We covered creating simple, reusable components in Chapter 11, and saw how to unit test them in Chapter 12. We dug into some common options, like
replace, and saw how to pass data to our directive to make it fully self-contained. These cover 70–80% of the general use cases. The topics we cover in this chapter address the other 20%, which deal with getting a deeper understanding of the AngularJS life cycle.
In this chapter, we first review the AngularJS life cycle in detail. We then go over the remaining options of the directive definition object, including
require, as well as when to use them. With all that covered, we dig into the common use case of extending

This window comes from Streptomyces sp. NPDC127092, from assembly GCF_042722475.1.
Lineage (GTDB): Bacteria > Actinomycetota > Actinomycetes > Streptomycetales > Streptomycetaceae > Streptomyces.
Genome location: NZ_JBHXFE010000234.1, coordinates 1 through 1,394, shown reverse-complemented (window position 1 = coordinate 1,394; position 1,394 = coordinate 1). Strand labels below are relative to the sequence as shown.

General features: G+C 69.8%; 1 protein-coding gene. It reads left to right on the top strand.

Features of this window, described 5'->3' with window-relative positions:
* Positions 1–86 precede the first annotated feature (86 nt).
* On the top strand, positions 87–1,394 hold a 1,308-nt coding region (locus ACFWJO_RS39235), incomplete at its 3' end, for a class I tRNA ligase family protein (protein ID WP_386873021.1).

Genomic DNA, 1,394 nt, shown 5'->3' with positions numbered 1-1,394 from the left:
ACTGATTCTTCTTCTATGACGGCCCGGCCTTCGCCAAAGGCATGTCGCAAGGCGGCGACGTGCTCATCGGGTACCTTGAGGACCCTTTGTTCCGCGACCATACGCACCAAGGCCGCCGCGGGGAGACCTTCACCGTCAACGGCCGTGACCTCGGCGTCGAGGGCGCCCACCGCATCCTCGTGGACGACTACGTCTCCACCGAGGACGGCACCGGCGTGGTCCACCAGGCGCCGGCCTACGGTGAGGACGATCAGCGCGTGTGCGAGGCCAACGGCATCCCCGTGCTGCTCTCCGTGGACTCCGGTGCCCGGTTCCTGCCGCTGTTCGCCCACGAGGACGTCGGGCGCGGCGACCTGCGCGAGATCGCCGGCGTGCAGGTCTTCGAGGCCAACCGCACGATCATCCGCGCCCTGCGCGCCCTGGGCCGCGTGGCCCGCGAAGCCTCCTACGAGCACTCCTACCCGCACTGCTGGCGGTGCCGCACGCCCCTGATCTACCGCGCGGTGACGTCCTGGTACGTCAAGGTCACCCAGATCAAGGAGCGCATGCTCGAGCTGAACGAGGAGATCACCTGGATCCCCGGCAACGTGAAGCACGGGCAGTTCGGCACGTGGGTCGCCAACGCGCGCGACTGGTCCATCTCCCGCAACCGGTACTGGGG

ng-model with either creating new input directives or creating our own custom validators. Finally, we see how we can integrate with third-pary UI components like graphs and charts.
Before we jump into any of the advanced directive definition options, it helps to get a better understanding of how AngularJS goes about instantiating a directive and using the directive definition object. And any talk about the directive life cycle is not complete without understanding how AngularJS accomplishes much of its magic underneath the covers.
When an AngularJS application is loaded in our browser window, the following events are executed in order:
The HTML page is loaded: